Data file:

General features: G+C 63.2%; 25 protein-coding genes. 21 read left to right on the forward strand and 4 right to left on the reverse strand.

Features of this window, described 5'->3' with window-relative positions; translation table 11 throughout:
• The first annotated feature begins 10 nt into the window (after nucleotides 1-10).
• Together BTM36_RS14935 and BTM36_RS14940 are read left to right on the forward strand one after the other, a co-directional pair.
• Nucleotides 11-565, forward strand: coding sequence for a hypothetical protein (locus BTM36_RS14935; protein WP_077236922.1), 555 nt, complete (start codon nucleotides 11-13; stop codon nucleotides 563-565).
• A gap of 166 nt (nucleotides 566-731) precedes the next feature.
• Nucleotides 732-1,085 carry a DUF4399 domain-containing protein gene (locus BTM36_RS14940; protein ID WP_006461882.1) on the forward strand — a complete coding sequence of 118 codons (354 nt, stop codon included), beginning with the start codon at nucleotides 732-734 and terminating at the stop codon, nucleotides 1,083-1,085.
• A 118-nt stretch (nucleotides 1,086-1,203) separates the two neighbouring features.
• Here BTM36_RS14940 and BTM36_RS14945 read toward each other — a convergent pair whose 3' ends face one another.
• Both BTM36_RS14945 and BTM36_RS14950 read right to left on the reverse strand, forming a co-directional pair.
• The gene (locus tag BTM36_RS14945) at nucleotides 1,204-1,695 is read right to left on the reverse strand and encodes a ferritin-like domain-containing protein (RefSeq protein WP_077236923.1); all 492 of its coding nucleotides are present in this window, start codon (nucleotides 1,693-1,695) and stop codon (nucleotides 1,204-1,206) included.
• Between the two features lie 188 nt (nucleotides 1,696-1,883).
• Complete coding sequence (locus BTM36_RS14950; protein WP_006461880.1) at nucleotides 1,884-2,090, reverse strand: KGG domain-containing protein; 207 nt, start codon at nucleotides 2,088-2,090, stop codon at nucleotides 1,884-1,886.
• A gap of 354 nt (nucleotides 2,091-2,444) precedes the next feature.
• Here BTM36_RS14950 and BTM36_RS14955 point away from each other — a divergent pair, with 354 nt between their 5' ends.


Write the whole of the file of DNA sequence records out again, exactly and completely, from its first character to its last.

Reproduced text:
General features: G+C 63.2%; 25 protein-coding genes. 21 read left to right on the forward strand and 4 right to left on the reverse strand.

Features of this window, described 5'->3' with window-relative positions; translation table 11 throughout:
• The first annotated feature begins 10 nt into the window (after nucleotides 1-10).
• Together BTM36_RS14935 and BTM36_RS14940 are read left to right on the forward strand one after the other, a co-directional pair.
• Nucleotides 11-565, forward strand: coding sequence for a hypothetical protein (locus BTM36_RS14935; protein WP_077236922.1), 555 nt, complete (start codon nucleotides 11-13; stop codon nucleotides 563-565).
• A gap of 166 nt (nucleotides 566-731) precedes the next feature.
• Nucleotides 732-1,085 carry a DUF4399 domain-containing protein gene (locus BTM36_RS14940; protein ID WP_006461882.1) on the forward strand — a complete coding sequence of 118 codons (354 nt, stop codon included), beginning with the start codon at nucleotides 732-734 and terminating at the stop codon, nucleotides 1,083-1,085.
• A 118-nt stretch (nucleotides 1,086-1,203) separates the two neighbouring features.
• Here BTM36_RS14940 and BTM36_RS14945 read toward each other — a convergent pair whose 3' ends face one another.
• Both BTM36_RS14945 and BTM36_RS14950 read right to left on the reverse strand, forming a co-directional pair.
• The gene (locus tag BTM36_RS14945) at nucleotides 1,204-1,695 is read right to left on the reverse strand and encodes a ferritin-like domain-containing protein (RefSeq protein WP_077236923.1); all 492 of its coding nucleotides are present in this window, start codon (nucleotides 1,693-1,695) and stop codon (nucleotides 1,204-1,206) included.
• Between the two features lie 188 nt (nucleotides 1,696-1,883).
• Complete coding sequence (locus BTM36_RS14950; protein WP_006461880.1) at nucleotides 1,884-2,090, reverse strand: KGG domain-containing protein; 207 nt, start codon at nucleotides 2,088-2,090, stop codon at nucleotides 1,884-1,886.
• A gap of 354 nt (nucleotides 2,091-2,444) precedes the next feature.
• Here BTM36_RS14950 and BTM36_RS14955 point away from each other — a divergent pair, with 354 nt between their 5' ends.